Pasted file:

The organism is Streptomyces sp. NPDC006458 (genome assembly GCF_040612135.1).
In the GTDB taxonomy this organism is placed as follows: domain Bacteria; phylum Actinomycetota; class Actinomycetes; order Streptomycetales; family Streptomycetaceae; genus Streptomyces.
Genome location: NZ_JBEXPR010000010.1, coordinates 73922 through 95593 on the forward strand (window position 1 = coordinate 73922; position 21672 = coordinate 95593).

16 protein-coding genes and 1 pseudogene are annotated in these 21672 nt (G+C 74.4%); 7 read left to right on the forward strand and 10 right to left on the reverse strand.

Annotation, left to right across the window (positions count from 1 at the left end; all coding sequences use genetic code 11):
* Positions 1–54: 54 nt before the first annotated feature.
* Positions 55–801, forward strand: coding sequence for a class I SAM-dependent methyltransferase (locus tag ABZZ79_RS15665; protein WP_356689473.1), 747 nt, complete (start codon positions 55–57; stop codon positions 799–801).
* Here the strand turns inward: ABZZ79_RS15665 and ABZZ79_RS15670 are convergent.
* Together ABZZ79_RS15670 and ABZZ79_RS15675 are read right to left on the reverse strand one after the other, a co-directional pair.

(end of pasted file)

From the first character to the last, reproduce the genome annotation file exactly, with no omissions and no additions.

The organism is Streptomyces sp. NPDC006458 (genome assembly GCF_040612135.1).
In the GTDB taxonomy this organism is placed as follows: domain Bacteria; phylum Actinomycetota; class Actinomycetes; order Streptomycetales; family Streptomycetaceae; genus Streptomyces.
Genome location: NZ_JBEXPR010000010.1, coordinates 73922 through 95593 on the forward strand (window position 1 = coordinate 73922; position 21672 = coordinate 95593).

16 protein-coding genes and 1 pseudogene are annotated in these 21672 nt (G+C 74.4%); 7 read left to right on the forward strand and 10 right to left on the reverse strand.

Annotation, left to right across the window (positions count from 1 at the left end; all coding sequences use genetic code 11):
* Positions 1–54: 54 nt before the first annotated feature.
* Positions 55–801, forward strand: coding sequence for a class I SAM-dependent methyltransferase (locus tag ABZZ79_RS15665; protein WP_356689473.1), 747 nt, complete (start codon positions 55–57; stop codon positions 799–801).
* Here the strand turns inward: ABZZ79_RS15665 and ABZZ79_RS15670 are convergent.
* Together ABZZ79_RS15670 and ABZZ79_RS15675 are read right to left on the reverse strand one after the other, a co-directional pair.